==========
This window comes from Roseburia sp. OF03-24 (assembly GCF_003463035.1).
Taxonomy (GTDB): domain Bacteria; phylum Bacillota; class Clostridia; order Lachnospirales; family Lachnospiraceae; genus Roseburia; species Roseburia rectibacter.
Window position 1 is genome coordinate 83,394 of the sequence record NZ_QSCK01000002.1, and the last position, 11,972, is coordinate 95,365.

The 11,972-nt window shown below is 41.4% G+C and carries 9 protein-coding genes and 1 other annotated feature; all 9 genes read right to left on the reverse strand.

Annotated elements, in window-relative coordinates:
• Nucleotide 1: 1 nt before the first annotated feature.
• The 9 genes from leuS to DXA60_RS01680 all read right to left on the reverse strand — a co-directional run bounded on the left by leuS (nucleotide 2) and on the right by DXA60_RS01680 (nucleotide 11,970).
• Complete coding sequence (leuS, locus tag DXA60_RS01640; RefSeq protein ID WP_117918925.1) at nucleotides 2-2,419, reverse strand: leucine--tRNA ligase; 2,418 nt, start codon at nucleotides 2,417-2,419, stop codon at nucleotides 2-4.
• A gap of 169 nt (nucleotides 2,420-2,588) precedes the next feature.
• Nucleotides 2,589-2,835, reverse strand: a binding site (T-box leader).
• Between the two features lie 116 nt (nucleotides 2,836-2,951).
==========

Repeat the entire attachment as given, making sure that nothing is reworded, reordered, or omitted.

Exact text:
This window comes from Roseburia sp. OF03-24 (assembly GCF_003463035.1).
Taxonomy (GTDB): domain Bacteria; phylum Bacillota; class Clostridia; order Lachnospirales; family Lachnospiraceae; genus Roseburia; species Roseburia rectibacter.
Window position 1 is genome coordinate 83,394 of the sequence record NZ_QSCK01000002.1, and the last position, 11,972, is coordinate 95,365.

The 11,972-nt window shown below is 41.4% G+C and carries 9 protein-coding genes and 1 other annotated feature; all 9 genes read right to left on the reverse strand.

Annotated elements, in window-relative coordinates:
• Nucleotide 1: 1 nt before the first annotated feature.
• The 9 genes from leuS to DXA60_RS01680 all read right to left on the reverse strand — a co-directional run bounded on the left by leuS (nucleotide 2) and on the right by DXA60_RS01680 (nucleotide 11,970).
• Complete coding sequence (leuS, locus tag DXA60_RS01640; RefSeq protein ID WP_117918925.1) at nucleotides 2-2,419, reverse strand: leucine--tRNA ligase; 2,418 nt, start codon at nucleotides 2,417-2,419, stop codon at nucleotides 2-4.
• A gap of 169 nt (nucleotides 2,420-2,588) precedes the next feature.
• Nucleotides 2,589-2,835, reverse strand: a binding site (T-box leader).
• Between the two features lie 116 nt (nucleotides 2,836-2,951).